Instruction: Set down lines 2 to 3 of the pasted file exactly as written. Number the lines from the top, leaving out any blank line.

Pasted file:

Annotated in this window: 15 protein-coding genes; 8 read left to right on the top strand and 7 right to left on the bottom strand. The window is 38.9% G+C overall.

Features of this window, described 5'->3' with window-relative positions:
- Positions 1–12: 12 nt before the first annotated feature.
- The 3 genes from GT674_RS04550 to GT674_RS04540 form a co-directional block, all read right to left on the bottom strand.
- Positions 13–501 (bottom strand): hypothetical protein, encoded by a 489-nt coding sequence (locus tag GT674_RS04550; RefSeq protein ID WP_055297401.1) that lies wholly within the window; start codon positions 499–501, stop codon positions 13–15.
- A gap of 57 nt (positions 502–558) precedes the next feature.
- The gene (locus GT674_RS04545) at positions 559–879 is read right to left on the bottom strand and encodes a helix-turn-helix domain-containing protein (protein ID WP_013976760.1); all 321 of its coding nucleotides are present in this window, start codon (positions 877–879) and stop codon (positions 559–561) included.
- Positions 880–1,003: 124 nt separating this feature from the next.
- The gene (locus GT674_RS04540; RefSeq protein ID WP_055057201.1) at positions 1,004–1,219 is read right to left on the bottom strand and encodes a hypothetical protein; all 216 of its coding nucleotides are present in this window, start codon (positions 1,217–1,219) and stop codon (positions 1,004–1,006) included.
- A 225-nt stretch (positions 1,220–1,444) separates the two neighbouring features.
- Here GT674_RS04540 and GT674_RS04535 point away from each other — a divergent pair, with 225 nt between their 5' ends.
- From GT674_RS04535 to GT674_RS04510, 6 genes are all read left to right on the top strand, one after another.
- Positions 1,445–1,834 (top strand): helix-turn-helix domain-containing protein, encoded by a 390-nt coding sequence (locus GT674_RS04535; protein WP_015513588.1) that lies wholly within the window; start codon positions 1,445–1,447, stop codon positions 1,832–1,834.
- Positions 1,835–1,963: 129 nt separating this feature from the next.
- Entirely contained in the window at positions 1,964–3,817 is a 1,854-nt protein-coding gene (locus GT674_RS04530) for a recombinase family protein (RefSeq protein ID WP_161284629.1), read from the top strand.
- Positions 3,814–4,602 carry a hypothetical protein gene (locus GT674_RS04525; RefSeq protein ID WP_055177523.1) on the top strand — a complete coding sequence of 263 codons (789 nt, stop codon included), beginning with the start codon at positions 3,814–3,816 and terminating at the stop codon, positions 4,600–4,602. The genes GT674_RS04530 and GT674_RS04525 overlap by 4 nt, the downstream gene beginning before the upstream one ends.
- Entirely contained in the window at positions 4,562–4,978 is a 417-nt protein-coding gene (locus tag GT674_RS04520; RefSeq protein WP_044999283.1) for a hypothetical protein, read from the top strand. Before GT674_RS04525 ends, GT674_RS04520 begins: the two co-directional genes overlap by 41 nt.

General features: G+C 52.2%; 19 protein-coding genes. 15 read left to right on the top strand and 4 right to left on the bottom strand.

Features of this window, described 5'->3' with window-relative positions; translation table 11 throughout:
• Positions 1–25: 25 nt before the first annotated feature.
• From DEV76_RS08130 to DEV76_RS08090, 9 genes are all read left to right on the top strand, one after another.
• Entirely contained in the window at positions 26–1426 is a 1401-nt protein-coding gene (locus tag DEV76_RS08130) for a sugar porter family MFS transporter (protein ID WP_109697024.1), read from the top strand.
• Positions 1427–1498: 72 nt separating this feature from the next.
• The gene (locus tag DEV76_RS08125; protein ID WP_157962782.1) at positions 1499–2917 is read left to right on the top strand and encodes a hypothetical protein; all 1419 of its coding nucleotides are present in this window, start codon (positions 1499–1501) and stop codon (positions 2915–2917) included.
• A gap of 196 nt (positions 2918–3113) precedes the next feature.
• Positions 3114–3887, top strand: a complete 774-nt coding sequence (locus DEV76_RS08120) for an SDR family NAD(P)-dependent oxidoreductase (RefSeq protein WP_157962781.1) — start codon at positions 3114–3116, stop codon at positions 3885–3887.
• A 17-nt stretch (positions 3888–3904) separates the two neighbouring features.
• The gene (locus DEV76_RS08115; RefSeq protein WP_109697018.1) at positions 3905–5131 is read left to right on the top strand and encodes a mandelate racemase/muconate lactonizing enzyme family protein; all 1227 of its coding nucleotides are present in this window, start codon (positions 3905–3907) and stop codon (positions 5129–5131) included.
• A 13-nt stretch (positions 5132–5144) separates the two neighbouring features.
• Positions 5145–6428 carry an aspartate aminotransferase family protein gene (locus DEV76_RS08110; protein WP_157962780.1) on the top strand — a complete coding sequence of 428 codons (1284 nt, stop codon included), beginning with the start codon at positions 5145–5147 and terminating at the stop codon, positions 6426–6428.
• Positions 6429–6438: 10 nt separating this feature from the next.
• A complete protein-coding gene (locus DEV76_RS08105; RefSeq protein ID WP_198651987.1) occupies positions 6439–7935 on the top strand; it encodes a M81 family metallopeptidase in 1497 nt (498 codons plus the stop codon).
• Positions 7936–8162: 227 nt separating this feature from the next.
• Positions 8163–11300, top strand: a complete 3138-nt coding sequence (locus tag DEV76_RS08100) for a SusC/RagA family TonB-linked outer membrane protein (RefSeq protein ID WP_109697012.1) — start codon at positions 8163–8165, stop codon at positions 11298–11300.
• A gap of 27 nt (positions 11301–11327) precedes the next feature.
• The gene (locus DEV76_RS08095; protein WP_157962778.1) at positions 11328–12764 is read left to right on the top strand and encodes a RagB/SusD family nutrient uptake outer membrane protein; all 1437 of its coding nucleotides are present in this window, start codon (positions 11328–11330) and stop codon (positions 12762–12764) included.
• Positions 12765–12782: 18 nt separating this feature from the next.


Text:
Features of this window, described 5'->3' with window-relative positions:
- Positions 1–12: 12 nt before the first annotated feature.